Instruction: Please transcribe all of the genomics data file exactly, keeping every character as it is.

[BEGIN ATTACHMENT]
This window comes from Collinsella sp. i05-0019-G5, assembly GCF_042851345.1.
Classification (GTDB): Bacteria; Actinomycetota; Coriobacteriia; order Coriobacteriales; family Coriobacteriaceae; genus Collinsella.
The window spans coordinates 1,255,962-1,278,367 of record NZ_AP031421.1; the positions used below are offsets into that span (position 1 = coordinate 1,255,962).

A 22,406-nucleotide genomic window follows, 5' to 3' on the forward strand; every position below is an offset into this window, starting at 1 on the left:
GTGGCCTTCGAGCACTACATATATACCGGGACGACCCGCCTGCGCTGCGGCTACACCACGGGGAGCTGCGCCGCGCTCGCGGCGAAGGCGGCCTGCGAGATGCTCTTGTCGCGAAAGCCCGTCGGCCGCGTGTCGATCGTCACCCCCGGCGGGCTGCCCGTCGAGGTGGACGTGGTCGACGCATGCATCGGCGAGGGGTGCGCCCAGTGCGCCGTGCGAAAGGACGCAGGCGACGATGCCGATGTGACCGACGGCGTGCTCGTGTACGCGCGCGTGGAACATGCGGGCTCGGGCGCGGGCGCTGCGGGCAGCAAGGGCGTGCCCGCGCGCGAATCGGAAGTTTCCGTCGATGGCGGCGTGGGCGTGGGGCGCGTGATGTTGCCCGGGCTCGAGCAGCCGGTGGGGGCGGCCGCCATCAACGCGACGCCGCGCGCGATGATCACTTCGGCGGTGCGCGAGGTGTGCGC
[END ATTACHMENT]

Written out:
This window comes from Collinsella sp. i05-0019-G5, assembly GCF_042851345.1.
Classification (GTDB): Bacteria; Actinomycetota; Coriobacteriia; order Coriobacteriales; family Coriobacteriaceae; genus Collinsella.
The window spans coordinates 1,255,962-1,278,367 of record NZ_AP031421.1; the positions used below are offsets into that span (position 1 = coordinate 1,255,962).

A 22,406-nucleotide genomic window follows, 5' to 3' on the forward strand; every position below is an offset into this window, starting at 1 on the left:
GTGGCCTTCGAGCACTACATATATACCGGGACGACCCGCCTGCGCTGCGGCTACACCACGGGGAGCTGCGCCGCGCTCGCGGCGAAGGCGGCCTGCGAGATGCTCTTGTCGCGAAAGCCCGTCGGCCGCGTGTCGATCGTCACCCCCGGCGGGCTGCCCGTCGAGGTGGACGTGGTCGACGCATGCATCGGCGAGGGGTGCGCCCAGTGCGCCGTGCGAAAGGACGCAGGCGACGATGCCGATGTGACCGACGGCGTGCTCGTGTACGCGCGCGTGGAACATGCGGGCTCGGGCGCGGGCGCTGCGGGCAGCAAGGGCGTGCCCGCGCGCGAATCGGAAGTTTCCGTCGATGGCGGCGTGGGCGTGGGGCGCGTGATGTTGCCCGGGCTCGAGCAGCCGGTGGGGGCGGCCGCCATCAACGCGACGCCGCGCGCGATGATCACTTCGGCGGTGCGCGAGGTGTGCGC